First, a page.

Judging by the title of this post alone, you could assume this is going to be about how much my friends and family in Portugal and other parts of the world rock (hello, all!). Could be but no, it’s yet another post about running.
In case mentioning it every chance I can isn’t mentioning it often enough, I ran my first ever half-marathon in August and was damn proud of myself for it. Up until then, and after entering a few runs, the half-marathon had been the hardest run I’d ever had.
That was until I signed up for my first trail run, thinking it would be, you know, sort of like on road running. Yeah, there’s a lot into that “sort of”. It is *nothing* like running on the road.
S. and I had initially signed up for the long 15km course but, after taking a long break from proper training, we thought we’d be better off emailing the organisers and enter in the 9km category instead. Best. Decision. Ever.
Yesterday morning, we got to the place where the run was taking place and our first reaction, as soon as we arrived, was “oh shit, look at those hills!”. The scenery was amazing but there was no enjoying the views on that racing course. Running on steep terrain is tiring enough in itself but running through paddocks, forest and 4wd tracks is even more exhausting, not just because of the extra physical effort required but also because we have to pay attention to each step we take, to avoid putting our foot down wrong. I rolled my right ankle three times and my left ankle once. Fun, right? Luckily, it was never serious enough to make me give up halfway. What was making me want to give up halfway was seeing the steep hills in front of us, climbing up for what seemed like a million years and reaching the top only to find the track turned and kept on going up.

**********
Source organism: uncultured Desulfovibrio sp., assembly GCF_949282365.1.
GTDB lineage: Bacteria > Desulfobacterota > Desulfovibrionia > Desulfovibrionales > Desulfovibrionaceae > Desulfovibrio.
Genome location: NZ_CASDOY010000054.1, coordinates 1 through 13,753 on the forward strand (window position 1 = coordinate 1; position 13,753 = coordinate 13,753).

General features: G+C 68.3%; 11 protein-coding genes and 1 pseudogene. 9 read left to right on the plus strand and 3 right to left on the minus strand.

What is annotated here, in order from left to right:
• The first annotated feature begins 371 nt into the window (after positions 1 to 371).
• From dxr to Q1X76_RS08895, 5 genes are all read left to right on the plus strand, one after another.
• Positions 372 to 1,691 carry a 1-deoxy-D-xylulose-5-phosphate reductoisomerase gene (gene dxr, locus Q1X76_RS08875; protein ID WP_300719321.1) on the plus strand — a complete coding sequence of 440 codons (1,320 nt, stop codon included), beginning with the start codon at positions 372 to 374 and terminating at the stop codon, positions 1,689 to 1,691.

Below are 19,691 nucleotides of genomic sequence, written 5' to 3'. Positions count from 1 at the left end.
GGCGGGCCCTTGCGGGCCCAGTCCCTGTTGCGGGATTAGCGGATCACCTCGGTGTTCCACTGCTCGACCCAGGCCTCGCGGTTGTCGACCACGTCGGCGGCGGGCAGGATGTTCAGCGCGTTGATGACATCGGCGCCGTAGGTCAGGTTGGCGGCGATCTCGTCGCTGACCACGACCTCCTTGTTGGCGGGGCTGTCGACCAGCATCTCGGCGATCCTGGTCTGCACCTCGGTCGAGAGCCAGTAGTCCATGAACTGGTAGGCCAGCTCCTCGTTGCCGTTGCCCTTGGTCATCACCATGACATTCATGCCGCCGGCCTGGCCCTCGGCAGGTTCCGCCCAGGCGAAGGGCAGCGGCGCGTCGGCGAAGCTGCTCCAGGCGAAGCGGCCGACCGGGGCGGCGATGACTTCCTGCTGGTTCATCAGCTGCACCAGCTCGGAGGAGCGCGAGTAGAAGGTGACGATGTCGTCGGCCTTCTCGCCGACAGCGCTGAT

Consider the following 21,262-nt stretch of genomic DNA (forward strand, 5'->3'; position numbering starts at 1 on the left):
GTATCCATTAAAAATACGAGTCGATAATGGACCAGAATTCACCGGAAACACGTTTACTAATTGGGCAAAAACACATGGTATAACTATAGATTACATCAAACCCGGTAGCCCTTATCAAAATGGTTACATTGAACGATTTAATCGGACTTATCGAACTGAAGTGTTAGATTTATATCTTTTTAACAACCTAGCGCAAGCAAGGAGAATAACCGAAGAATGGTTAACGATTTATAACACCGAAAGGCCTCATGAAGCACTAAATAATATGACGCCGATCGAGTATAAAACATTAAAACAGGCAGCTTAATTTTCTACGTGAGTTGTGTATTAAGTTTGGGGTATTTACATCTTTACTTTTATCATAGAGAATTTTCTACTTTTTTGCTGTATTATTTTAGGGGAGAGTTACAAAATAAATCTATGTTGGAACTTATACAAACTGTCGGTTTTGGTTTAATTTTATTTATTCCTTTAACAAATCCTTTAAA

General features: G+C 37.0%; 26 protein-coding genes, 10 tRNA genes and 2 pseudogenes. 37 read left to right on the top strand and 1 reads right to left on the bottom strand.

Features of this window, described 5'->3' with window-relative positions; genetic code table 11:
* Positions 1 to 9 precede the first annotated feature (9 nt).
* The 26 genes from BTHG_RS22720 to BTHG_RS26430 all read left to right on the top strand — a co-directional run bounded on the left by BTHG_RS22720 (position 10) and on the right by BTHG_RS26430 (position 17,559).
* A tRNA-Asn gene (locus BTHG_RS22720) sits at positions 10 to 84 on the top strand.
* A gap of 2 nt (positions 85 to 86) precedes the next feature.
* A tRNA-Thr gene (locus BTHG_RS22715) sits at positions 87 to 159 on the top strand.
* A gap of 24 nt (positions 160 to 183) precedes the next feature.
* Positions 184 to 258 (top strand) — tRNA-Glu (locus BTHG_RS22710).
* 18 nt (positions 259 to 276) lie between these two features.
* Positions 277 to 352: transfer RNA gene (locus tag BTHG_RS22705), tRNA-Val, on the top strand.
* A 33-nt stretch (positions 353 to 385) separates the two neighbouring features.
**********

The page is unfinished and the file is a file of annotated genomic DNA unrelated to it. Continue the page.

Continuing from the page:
We both wanted to give up a few times during it. It was cold, our legs were giving up on us, our feet hurt from so many little mistakes… but we were both glad to cross the finish line and celebrate with the fattiest greasiest food we could find (not pictured: the chocolate brownie I devoured after the sausage).
That said, there were a couple of good moments. Like the “Baywatch – farming edition” moment when the glorious S. took off her running shoes and jumped into a creek to save a scared lamb that had fallen in it and was desperately trying to climb up. She had to run the rest of the course with cold and wet feet but it wasn’t too bad because she was soon going to have her shoes filled with mud anyway.
Some people are really passionate about trail running but I really can’t see myself getting into it. If the hard terrain wasn’t bad enough, the kilos of mud I brought home in my shoes (and socks!) would be enough to put me off. But it was a good experiencing, in retrospect. The whole way, I kept thinking about how hard the whole thing and how much easier the 21.1km of the half-marathon had been, even with the wind and hail, compared to these 9km. Distance really is just one of many factors when you go out for a run. And it’s not even the most important one.
Now, if you’ll excuse me, I have half a forest to go scrape off my shoes.